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What Would Happen In Our Region If Roe v. Wade Was Overturned?

Lorie Shaull
Norma McCorvey (Jane Roe) and her lawyer Gloria Allred on the steps of the Supreme Court, 1989.

People for and against abortion rights are watching what happens with President Trump’s nominee to fill an empty seat on the Supreme Court.

Anti-abortion groups including March for Life and National Right to Life Committee have commended the president’s choice, Brett Kavanaugh, whose Senate confirmation hearings are set to begin in early September. Abortion-rights advocates worry that adding a perceived conservative justice like Kavanaugh will tip the court’s scales when it comes to views on abortion, opening up the possibility that a 1973 Supreme Court case protecting that right might be overturned.

Roe v. Wade determined that it’s within a person’s federal constitutional rights to liberty and privacy to end a pregnancy, until the point where a fetus could survive outside the womb. The decision rendered existing state laws that restricted or banned abortion unconstitutional. If Roe v. Wade is overturned, the power would revert back to the states to determine who can get an abortion and when.

“There's definitely excitement,” says Ingrid Duran, state legislative director for the NRLC, which released a statement praising Kavanaugh’s nomination. But, she says, it would be putting “the cart in front of the horse” to assume that Kavanaugh would singlehandedly shift the tide on abortion. Duran thinks anxiety from abortion-rights advocates is exaggerated.

“This is something that is probably part of their toolkit. 'Oh, this is so extreme,’ ‘The sky is falling,’ you know, ‘They're coming after your rights,'” she says. “I just think that this is something that they do to probably reach their base and get them motivated.”

On the other side, the Center for Reproductive Rights, a legal advocacy group that considers access to abortion a fundamental right, published a map ranking states from “low” to “high” risk of losing abortion rights if Roe v. Wade fell. In that map, the Mountain West is a colorful patchwork of risk.

“In some ways, the region could be a microcosm for what could happen nationally if Roe were to fall,” says Amy Myrick, staff attorney at the Center for Reproductive Rights. 

Credit Center for Reproductive Rights
The Center for Reproductive Rights ranked states according to the risk, from low (yellow) to high (red), of losing the right to abortion if the Supreme Court overturned Roe v. Wade.

Here’s where things stand in each of our region’s states. But first, three points of clarification:

  • None of our states have so-called “trigger laws” set up to rapidly ban abortion if Roe v. Wade is overturned, so even if the Supreme Court did overturn the ruling nothing would change in the Mountain West immediately.
  • At this point, the scenario of Roe v. Wade being overturned is hypothetical. For one, it’s not 100 percent clear where Kavanaugh stands on abortion. Kavanaugh has spoken approvingly of a justice that dissented in Roe, and he was involved in a recent decision to prevent an immigrant minor held in detention from getting an abortion until it was almost too late (for more on his opinions, see Slate’s breakdown here). Second, it’s not certain that Kavanaugh will be confirmed for the Supreme Court (that being said, even if Kavanaugh doesn’t get confirmed, Trump has promised to nominate justices that would overturn Roe v. Wade). Finally, even if Kavanaugh is confirmed, it’s unclear if the Supreme Court would overturn the case. According to the Legal Information Institute at Cornell Law School, the Supreme Court generally likes to stick with its past decisions.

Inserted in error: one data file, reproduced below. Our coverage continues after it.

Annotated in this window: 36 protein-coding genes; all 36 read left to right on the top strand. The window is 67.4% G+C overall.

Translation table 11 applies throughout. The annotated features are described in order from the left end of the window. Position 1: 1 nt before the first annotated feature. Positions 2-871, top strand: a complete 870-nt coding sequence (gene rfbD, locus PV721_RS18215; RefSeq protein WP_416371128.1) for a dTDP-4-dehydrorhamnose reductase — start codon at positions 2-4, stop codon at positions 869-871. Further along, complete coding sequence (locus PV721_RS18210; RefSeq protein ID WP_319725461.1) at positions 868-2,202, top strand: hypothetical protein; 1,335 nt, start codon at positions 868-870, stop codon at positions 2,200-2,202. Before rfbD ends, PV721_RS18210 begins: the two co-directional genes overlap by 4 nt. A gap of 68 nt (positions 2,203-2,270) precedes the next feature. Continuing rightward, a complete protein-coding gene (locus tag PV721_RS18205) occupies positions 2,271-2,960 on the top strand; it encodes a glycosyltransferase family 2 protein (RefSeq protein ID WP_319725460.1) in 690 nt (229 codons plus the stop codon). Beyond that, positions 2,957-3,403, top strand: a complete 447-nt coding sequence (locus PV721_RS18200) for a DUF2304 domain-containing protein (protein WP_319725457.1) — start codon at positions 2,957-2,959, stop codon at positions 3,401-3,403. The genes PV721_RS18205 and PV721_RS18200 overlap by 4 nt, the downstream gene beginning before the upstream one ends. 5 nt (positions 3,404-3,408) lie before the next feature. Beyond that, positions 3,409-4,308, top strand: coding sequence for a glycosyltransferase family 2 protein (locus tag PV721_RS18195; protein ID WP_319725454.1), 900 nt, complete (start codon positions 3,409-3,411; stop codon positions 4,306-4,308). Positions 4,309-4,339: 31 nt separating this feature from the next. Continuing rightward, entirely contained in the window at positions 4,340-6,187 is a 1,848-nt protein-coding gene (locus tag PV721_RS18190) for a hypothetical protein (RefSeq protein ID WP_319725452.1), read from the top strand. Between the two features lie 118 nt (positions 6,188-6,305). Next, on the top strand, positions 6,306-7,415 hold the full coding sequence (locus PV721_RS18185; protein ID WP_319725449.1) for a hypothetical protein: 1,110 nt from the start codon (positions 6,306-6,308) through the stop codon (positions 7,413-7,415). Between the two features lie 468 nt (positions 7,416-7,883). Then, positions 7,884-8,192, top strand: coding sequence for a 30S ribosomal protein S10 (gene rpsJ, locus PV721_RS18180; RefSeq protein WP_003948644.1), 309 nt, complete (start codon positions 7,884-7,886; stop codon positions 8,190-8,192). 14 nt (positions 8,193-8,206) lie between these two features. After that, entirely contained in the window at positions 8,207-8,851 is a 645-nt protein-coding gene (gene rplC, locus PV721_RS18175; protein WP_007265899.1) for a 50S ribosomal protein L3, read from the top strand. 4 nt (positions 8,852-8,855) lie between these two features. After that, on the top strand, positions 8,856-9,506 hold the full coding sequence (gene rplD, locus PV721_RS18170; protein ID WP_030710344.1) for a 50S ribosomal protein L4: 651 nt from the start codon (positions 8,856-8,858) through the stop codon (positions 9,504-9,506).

• There are plenty of routes that states have taken to restrict access to abortion regardless of Roe v. Wade, like preventing insurance from covering it or requiring something like Utah’s 72-hour waiting period and face-to-face counseling. In addition, as the ACLU wrote, there are other ways for the Supreme Court to “effectively decimate women’s access to abortion, even without overturning Roe outright.” The New York Times outlines all the options here.


According to the Center for Reproductive Rights, Utah is the state in our region where access to abortion is the least secure. The abortion-rights group says Utah and Idaho are among 22 states where “the right to abortion is at the highest risk of loss” because if Roe v. Wade were overturned they might “ban abortion outright.” Similarly, the Guttmacher Institute, an abortion-rights research and policy organization, determined Utah to be “extremely hostile” to abortion rights based on actions the state took in 2017 to restrict access to abortion, like requiring counseling midway through a medication abortion on the potential to reverse the abortion, a claim supported by little evidence.

As the Salt Lake Tribune has reported, since 1991 the state legislature “has attempted to curb abortion through piecemeal restrictions,” including requiring women to wait 72 hours and to get face-to-face counseling developed by the state. There’s also a requirement that a fetus at 20 weeks or more receive anesthesia or painkillers before an abortion procedure. This year, state legislators tried and failed to pass a law banning abortion based on a fetus’ diagnosis with Down syndrome.

According to the Salt Lake Tribune, Utah first banned abortion in 1876, when it was still a territory. A law passed in 1943 defined what counted as criminal abortion: “Every person who provides, supplies or administers to any pregnant woman, or procures any such woman to take, any medicine, drug or substance, or uses or employs any instrument or other means whatever, with intent thereby to procure the miscarriage of such woman, unless the same is necessary to preserve her life, is punishable by imprisonment in the state prison not less than two nor more than ten years.” It was determined to be unconstitutional after 1973 because of Roe. Then, in 1991, the state amended and reenacted that pre-Roe ban, making abortion illegal except under extenuating circumstances like rape, incest or if “abortion is necessary to avert the death of the woman.” A federal court blocked it from being enforced.